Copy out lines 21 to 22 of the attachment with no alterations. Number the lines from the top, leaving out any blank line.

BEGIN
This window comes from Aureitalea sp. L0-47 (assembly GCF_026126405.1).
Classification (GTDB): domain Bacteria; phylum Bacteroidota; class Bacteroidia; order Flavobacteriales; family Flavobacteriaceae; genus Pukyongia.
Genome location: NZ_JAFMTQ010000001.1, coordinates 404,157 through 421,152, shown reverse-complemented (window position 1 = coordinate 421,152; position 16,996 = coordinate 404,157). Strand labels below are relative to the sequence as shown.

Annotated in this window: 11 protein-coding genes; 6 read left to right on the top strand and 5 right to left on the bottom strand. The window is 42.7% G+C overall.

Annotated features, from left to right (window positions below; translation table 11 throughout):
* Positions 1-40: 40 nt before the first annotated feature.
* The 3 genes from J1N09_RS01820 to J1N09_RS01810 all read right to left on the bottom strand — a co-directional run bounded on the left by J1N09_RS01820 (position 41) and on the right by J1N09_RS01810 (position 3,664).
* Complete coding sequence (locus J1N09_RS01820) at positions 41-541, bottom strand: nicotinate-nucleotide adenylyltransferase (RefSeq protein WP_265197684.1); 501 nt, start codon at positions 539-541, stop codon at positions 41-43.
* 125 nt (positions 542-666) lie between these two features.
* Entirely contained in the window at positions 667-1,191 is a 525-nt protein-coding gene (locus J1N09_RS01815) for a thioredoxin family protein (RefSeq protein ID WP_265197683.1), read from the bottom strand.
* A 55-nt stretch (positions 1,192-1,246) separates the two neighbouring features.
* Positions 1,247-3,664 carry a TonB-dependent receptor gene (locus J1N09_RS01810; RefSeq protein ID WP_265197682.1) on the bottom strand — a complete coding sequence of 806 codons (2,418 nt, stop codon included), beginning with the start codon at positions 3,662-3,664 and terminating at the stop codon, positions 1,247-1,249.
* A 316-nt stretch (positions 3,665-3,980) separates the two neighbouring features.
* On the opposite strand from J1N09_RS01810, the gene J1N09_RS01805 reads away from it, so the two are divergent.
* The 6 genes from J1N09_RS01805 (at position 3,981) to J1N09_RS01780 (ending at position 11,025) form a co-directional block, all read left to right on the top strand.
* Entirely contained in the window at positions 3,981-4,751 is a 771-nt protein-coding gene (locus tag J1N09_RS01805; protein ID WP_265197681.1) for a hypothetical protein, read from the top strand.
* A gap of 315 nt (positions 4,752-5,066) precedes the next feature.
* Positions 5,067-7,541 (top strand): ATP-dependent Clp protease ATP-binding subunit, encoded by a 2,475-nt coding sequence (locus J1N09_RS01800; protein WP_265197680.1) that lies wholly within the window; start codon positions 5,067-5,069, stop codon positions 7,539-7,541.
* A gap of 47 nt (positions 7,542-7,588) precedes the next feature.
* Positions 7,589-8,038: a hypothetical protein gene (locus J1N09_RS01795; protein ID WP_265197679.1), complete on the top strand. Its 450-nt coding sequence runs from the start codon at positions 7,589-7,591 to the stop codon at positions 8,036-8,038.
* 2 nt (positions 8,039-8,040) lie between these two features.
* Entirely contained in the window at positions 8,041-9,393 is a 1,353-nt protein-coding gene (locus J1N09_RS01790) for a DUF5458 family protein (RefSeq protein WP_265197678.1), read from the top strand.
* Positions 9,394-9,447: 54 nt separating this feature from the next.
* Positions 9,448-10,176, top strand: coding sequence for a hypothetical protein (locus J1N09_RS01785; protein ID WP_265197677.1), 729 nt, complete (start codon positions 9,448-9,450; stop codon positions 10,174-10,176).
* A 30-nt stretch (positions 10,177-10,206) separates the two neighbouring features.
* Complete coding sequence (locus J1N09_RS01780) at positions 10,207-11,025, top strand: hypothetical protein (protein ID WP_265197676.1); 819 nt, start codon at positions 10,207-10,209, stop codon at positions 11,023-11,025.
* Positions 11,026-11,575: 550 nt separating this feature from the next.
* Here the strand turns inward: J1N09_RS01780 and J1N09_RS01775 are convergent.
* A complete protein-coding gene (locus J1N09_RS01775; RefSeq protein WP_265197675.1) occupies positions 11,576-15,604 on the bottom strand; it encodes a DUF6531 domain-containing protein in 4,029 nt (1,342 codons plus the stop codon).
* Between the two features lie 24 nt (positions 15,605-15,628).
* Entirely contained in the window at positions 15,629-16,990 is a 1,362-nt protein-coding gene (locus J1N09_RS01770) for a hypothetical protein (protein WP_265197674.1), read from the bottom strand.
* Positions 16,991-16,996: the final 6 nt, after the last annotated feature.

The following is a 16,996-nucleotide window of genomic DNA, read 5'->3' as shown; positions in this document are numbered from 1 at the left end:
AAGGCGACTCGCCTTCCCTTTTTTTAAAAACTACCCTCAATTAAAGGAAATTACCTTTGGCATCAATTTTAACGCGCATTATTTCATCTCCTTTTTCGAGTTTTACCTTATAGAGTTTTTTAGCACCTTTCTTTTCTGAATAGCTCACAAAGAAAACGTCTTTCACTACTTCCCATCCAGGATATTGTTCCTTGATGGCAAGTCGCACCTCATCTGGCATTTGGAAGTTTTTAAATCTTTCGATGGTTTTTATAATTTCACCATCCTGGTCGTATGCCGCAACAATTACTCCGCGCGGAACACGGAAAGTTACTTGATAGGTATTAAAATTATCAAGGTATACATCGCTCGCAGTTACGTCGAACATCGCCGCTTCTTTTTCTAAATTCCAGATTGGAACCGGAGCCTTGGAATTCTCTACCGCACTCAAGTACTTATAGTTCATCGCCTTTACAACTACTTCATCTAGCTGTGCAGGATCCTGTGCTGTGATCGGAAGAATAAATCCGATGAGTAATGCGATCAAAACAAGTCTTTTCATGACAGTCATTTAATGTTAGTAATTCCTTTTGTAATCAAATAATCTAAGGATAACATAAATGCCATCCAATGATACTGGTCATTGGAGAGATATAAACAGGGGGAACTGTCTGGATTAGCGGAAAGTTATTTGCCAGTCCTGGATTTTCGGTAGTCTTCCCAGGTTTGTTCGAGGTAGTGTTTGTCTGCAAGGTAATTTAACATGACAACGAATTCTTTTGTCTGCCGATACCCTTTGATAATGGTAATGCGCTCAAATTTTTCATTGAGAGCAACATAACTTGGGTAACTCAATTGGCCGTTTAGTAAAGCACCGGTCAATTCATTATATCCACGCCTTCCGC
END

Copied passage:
* 2 nt (positions 8,039-8,040) lie between these two features.
* Entirely contained in the window at positions 8,041-9,393 is a 1,353-nt protein-coding gene (locus J1N09_RS01790) for a DUF5458 family protein (RefSeq protein WP_265197678.1), read from the top strand.